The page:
Many manufacturers now sell ultrabooks, an ultra-thin line of light, power-efficient laptops. They come with powerful features like solid state drives and i3, i5 and i7 processors with prices around $1,000. But, to achieve the thin form factor, manufacturers removed some less-used internal components. Users can replace those components with USB-powered CD-ROM drives, wired Ethernet adapters and microphones. For users who prefer thinner laptops to CD-ROM drives, ultrabooks provide the best balance of power and price.
Windows, Mac, or Tablet?
While Windows-based PCs dominated the market for many years, more and more people broke ranks in recent years. Apple's MacBook laptops grew in sales within recent years, and the tablet market emerged in the last few years as well. Between Windows, Mac computers and tablets, all three device types come with their shares of pros and cons.
Users who upgrade from one Windows device to another have an easier time adapting to the familiar Windows look and feel. PC software manufacturers develop products to work on Windows more than other operating systems. But, the changes made to Windows 8 made things difficult for some users. PCs without touch screens can't take full advantage of the start screen, which alienated some users.
Apple’s MacBook Air and MacBook Pro line of laptops are becoming more popular in recent years. Since 2006, Apple’s computer products have used the same Intel processors as Windows devices. This spurred developers into creating more programs for Macs and, the lack of which had been a drawback of Macs for many years. Users also find OS X easy to use, any many popular PC programs have Mac counterparts. Individuals who need Windows can install it as a second operating system or as a program inside OS X running as a virtual machine. But, Macs can be more expensive than similar PC counterparts and may not have software necessary for some classes.
Students may find tablets to be a great solution for simple word processing and taking down notes in class. The small form factor, long battery life, and affordability makes tablets great for students. But, tablets can only run apps developed for tablets and not full programs like PCs or Macs. At the same time, some devices lose functionality such as printing and USB ports. Tablets make a great supplement to an existing computer if the money is available, but may not be adequate as the sole device. Some tablets like the Surface Pro 3, which runs laptop hardware in a tablet form factor, combine the best of both worlds.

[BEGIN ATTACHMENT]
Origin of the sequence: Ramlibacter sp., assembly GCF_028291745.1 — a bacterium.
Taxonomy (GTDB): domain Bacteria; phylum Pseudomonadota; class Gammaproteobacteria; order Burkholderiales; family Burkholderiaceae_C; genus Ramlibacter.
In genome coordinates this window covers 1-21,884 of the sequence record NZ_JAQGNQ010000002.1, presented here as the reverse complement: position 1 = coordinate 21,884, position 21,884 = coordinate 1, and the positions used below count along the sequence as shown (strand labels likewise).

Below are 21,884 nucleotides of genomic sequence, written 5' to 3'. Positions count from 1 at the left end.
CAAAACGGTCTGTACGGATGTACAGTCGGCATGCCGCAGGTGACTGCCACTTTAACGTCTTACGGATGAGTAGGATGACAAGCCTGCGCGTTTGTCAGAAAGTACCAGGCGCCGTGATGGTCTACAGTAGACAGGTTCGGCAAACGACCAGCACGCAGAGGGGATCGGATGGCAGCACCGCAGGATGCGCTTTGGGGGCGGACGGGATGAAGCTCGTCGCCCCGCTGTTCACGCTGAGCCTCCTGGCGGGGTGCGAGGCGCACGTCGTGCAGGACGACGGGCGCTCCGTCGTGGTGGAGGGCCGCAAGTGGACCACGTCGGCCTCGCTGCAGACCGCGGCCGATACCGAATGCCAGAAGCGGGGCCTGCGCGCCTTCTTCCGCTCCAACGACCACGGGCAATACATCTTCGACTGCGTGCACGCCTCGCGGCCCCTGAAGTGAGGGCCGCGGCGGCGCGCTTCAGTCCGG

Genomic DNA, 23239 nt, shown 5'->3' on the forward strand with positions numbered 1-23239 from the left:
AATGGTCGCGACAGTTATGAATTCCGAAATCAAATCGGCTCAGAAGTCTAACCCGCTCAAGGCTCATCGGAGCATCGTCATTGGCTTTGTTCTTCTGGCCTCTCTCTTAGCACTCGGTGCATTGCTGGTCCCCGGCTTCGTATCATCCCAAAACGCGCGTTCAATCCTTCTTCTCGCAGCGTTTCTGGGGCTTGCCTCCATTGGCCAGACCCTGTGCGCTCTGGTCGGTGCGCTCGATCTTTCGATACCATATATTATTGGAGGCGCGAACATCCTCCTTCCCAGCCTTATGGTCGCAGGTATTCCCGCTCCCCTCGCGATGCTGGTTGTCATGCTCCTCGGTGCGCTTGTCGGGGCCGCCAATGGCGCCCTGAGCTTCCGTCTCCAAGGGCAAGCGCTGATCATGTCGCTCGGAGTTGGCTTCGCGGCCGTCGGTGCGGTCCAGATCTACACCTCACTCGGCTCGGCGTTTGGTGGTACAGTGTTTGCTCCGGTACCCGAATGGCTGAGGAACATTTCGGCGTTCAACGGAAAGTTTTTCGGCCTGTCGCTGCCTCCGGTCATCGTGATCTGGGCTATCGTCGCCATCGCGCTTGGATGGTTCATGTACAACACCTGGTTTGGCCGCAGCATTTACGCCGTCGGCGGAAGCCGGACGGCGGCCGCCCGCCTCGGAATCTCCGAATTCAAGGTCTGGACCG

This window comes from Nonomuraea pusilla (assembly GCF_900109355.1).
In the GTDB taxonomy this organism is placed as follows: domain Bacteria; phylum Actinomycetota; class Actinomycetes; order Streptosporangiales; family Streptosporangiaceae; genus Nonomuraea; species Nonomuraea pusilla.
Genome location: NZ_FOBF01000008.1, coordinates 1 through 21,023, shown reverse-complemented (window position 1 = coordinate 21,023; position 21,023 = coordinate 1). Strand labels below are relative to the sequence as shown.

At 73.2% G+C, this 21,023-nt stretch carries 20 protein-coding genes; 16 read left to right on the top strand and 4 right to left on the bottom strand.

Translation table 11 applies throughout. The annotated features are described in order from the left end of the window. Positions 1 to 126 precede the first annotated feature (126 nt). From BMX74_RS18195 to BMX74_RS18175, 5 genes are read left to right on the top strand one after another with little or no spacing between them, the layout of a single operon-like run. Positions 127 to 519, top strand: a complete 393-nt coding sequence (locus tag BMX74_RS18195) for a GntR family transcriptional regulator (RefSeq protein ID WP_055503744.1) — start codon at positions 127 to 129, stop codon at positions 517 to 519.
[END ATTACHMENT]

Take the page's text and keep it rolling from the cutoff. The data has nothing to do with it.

Software and Education Discounts
The costs involved with buying a computer don’t stop after the initial sale. Popular software like Microsoft Office and Adobe Creative Cloud can cost hundreds of dollars. On a student's budget, it’s important for buyers to factor software costs to avoid breaking the bank.
Luckily, student discounts can negate the price of both computers and its corresponding software. Apple offers up to $200 off the price for students buying Macs without needing to verify student status. Software like Microsoft Office and Adobe Creative Suite offer student discounts after proving eligibility. Before buying a computer or corresponding software, search the web for discounts. Also be sure to browse the website of a college or university to see if educational discounts are available
Ensuring a long lifespan
Once buying the device and its software, take proper care to ensure the computer will last for the rest of college or beyond.
Obvious steps exist such as use antivirus software and avoid physical damage. But it’s also important to avoid moving the computer if it’s turned on, especially if the device has a spinning hard drive. Buying a protective case can prevent damage, and investing in a warranty provides peace of mind. Some insurance plans cover the cost of replacement if lost or stolen, and regular file backups to or the cloud helps avoid data loss.
With proper research, college students should have no problem finding the best device for school and work. Having a capable device empowers students with tools needed to succeed and be a more effective learner.